Language, Politics and Identity in Taiwan: Naming China

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Routledge, Nov 20, 2014 - Language Arts & Disciplines - 222 pages
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Following the move by Chiang Kai-shek and the Chinese Nationalist Party Kuomingtang (KMT) to Taiwan after losing the Chinese civil war to the Chinese Communist Party (CCP) in the late 1940s, and Chiang’s subsequent lifelong vow to reclaim the mainland, "China " has occupied—if not monopolized—the gaze of Taiwan, where its projected images are reflected. Whether mirror image, shadow, or ideal contrast, China has been, and will continue to be, a key reference point in Taiwan's convoluted effort to find its identity.

Language, Politics and Identity in Taiwan traces the intertwined paths of five sets of names Taiwan has used to name China since the KMT came to Taiwan in 1949: the derogatory "Communist bandits"; the ideologically focused "Chinese Communists"; the seemingly neutral geographical designators "mainland" and "opposite shore/both shores"; and the ethnic and national label "China," with the official designation, "People's Republic of China." In doing so, it explores how Taiwanese identities are constituted and reconstituted in the shifting and switching of names for China; in the application of these names to alternative domains of Taiwanese life; in the waning or waxing of names following tides of history and polity; and in the increasingly contested meaning of names. Through textual analyses of historical archives and other mediated texts and artifacts, the chapters chart Taiwan's identity negotiation over the past half century and critically evaluate key interconnections between language and politics.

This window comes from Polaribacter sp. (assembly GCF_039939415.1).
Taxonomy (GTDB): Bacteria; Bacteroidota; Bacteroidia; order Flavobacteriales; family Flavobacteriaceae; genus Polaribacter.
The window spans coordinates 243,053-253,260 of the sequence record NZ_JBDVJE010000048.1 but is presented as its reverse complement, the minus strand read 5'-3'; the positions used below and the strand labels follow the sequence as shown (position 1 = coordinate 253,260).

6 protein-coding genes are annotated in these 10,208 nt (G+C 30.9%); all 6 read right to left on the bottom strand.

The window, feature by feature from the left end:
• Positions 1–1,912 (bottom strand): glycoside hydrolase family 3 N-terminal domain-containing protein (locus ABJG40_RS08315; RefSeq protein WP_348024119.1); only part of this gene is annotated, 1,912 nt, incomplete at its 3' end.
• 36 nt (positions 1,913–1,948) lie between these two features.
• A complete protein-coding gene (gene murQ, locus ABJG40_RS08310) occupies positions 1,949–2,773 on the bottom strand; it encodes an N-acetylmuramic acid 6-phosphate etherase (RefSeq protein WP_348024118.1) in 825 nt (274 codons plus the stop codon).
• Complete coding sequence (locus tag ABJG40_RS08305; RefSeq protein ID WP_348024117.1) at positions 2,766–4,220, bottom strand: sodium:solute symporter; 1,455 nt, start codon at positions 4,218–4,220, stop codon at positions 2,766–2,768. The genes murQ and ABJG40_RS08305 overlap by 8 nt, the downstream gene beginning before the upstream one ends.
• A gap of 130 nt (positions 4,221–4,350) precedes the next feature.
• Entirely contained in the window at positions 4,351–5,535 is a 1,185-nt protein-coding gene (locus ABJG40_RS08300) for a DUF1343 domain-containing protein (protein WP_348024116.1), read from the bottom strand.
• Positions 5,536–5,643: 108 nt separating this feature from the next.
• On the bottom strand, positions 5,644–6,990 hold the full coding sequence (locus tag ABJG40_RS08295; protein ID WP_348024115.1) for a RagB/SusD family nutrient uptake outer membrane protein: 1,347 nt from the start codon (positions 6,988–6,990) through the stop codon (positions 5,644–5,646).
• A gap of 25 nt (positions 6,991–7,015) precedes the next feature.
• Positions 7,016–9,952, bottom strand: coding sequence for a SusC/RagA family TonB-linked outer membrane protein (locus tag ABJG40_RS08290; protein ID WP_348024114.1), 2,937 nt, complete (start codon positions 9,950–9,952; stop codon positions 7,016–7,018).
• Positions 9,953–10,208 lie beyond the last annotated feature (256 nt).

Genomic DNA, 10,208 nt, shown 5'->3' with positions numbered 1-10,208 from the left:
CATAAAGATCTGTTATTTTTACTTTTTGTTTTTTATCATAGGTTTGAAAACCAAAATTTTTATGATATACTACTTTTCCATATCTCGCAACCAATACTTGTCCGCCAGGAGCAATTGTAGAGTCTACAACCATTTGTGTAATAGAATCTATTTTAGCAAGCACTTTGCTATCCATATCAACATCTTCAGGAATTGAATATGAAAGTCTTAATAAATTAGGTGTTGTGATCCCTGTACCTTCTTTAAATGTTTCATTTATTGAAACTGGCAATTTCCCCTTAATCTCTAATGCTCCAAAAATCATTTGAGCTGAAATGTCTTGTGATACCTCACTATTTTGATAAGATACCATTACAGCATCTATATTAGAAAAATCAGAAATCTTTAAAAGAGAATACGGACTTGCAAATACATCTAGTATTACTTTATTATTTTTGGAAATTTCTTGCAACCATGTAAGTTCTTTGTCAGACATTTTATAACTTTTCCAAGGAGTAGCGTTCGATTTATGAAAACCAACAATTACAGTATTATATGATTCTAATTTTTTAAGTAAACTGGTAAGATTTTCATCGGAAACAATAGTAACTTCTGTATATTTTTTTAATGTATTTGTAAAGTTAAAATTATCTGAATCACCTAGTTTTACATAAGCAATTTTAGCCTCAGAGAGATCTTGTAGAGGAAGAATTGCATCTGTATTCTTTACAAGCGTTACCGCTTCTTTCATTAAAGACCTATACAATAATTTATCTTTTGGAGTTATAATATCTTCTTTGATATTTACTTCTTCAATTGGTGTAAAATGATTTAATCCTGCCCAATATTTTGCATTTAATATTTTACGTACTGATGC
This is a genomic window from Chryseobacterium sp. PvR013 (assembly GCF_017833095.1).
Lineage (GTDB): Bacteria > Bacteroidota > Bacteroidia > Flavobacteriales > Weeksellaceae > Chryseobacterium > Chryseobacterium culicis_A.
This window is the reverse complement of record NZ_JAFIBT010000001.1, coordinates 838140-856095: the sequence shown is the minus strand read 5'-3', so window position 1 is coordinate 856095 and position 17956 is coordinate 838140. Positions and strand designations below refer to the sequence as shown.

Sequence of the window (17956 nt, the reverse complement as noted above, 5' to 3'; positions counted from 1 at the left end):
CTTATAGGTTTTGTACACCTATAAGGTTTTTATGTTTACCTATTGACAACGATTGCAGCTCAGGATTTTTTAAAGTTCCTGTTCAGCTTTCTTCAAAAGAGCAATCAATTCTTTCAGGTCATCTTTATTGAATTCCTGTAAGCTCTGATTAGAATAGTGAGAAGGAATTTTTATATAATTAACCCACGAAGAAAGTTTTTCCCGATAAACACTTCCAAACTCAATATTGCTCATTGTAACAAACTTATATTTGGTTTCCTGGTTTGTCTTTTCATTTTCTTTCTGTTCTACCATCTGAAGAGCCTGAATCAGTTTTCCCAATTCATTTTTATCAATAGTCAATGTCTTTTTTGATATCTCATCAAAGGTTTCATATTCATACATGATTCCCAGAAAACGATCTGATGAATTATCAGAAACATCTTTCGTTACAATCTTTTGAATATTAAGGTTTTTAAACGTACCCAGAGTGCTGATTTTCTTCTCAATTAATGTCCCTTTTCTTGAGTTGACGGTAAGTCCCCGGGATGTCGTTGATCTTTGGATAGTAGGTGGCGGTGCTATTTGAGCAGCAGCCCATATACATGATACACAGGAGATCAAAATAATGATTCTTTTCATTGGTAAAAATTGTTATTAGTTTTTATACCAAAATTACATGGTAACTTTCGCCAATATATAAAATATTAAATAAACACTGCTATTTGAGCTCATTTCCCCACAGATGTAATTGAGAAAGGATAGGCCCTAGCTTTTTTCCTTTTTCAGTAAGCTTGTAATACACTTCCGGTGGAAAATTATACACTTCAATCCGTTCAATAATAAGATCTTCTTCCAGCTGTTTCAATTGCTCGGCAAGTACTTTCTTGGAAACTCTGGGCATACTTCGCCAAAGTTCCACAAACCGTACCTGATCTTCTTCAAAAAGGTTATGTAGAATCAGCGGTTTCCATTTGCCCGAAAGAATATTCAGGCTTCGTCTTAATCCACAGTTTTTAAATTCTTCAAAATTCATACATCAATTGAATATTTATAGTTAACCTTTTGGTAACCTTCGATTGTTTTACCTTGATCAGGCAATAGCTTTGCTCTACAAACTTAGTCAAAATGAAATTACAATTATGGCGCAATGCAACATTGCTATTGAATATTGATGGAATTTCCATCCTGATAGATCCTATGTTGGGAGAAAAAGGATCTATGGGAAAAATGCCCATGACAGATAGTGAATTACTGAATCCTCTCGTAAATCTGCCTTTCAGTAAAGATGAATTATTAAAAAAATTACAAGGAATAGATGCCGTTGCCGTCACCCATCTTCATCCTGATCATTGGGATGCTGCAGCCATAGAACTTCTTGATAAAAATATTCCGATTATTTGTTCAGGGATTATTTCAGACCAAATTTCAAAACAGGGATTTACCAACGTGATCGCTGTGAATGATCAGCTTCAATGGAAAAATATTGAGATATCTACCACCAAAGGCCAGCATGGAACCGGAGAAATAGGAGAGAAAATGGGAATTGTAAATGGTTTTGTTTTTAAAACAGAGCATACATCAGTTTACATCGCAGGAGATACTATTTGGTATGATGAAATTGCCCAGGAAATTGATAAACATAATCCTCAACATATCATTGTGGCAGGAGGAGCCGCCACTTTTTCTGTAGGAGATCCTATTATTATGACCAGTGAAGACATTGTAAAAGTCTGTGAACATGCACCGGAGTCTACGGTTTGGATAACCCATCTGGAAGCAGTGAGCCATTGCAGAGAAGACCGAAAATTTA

This unique book will be of great interest to students and scholars of Taiwan studies, Chinese politics, communication studies and linguistics.

 

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Contents

Preface
Communist bandits gongfei 共匪the evil enemy
Chinese Communists zhonggong 中共the ideological
The mainland dalu 大陸the nostalgic neverland
The opposite shore duian 對岸 and both shores liangan 兩岸
China zhongguo 中國 and the
Further thoughts Names in competition
Key events in naming China
Bibliography
Index

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About the author (2014)

Hui-Ching Chang is Associate Professor in the Department of Communication Studies and Associate Dean for the Honors College at the University of Illinois at Chicago, USA.

Richard Holt is Professor of Communication Studies at Northern Illinois University, USA.

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